As we reported previously, Oxitec, a British biotech company, plans to release an experimental mosquito population genetically engineered to combat dengue fever. This is especially unnecessary since there have been no cases of dengue fever reported in the Florida Keys since 2010. The company has been preparing for FDA approval to use Key West as a test population, which is expected to happen within the first two months of 2015.
They aren’t testing in Florida to see whether they can reduce dengue fever in the populations there currently, but rather to see whether they can eradicate the particular breed of mosquito that carries dengue fever. They would do this by releasing GM mosquitoes to breed with the population that carries dengue fever, resulting in offspring that can no longer have offspring.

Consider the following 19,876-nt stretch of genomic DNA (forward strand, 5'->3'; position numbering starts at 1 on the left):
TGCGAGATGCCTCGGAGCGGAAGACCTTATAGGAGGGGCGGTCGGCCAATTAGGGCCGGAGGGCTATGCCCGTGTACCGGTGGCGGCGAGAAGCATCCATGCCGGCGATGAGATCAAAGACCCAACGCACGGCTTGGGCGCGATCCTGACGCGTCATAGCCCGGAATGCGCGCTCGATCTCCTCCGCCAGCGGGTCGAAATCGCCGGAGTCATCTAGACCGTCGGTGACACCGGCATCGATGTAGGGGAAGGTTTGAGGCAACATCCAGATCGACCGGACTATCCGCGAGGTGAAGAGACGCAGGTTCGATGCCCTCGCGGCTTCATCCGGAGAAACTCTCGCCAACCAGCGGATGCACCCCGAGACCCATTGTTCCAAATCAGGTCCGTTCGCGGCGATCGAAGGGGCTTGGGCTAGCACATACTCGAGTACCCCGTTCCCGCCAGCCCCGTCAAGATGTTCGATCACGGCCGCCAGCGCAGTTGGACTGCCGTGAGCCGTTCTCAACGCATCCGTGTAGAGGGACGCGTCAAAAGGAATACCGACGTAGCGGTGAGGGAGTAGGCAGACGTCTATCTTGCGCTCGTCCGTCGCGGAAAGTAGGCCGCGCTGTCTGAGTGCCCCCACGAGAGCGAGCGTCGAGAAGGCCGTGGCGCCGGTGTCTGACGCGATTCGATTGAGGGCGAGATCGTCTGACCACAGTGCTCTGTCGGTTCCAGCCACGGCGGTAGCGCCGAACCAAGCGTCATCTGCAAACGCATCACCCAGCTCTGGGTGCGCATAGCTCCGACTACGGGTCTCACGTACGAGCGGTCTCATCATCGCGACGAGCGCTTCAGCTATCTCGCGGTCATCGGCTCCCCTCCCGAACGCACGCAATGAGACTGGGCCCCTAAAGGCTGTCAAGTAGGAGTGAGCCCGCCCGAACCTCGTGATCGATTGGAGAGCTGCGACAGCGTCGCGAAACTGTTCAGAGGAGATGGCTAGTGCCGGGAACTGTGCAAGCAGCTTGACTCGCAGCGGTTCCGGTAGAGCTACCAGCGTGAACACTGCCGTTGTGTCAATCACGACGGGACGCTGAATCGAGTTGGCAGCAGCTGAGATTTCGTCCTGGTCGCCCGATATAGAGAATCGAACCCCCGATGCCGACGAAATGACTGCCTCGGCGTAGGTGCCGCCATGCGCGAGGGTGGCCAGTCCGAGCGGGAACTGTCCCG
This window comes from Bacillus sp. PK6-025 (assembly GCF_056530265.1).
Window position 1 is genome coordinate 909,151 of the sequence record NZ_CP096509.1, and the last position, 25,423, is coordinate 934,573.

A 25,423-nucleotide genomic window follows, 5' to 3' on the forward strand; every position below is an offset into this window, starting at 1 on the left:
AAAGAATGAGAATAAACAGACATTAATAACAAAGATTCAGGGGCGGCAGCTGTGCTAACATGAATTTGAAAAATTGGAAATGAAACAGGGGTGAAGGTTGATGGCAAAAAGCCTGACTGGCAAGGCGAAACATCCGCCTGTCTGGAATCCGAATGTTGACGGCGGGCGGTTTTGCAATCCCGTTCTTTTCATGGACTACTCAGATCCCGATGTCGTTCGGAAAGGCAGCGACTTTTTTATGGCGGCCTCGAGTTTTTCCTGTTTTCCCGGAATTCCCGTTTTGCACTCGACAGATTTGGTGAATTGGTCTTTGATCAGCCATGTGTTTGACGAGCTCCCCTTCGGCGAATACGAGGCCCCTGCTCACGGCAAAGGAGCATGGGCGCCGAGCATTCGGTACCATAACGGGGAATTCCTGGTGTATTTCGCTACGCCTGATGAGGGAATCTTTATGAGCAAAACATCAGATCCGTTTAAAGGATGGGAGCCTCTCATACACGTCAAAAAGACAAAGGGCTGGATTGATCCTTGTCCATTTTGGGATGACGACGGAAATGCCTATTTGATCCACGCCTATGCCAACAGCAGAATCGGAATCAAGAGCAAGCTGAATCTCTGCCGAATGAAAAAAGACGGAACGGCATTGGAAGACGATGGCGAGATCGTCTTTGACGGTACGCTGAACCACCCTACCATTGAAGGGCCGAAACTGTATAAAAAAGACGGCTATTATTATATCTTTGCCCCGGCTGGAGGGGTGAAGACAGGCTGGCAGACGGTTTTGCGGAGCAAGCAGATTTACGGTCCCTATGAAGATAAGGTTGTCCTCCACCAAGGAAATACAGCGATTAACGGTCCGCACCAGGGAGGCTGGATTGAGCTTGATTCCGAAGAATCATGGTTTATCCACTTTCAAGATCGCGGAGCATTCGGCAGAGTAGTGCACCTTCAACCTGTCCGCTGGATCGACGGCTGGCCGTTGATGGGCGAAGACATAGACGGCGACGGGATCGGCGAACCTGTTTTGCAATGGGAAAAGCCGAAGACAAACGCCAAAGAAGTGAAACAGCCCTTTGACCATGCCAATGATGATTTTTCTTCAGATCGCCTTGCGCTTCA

Of particular concern is the fact that a recent study showed that the same GM mosquitoes released in Brazil did not, in fact, lead to a drop in dengue fever. The number of mosquito eggs fell by an impressive 92% in the city of Jacobina in eastern Brazil—but it did not lead to a drop in the incidence of dengue itself. In fact, there are concerns in Brazil that GM mosquitoes could make dengue outbreaks worse, since a second more invasive species could move into the ecological niche left by lowered populations of the target species.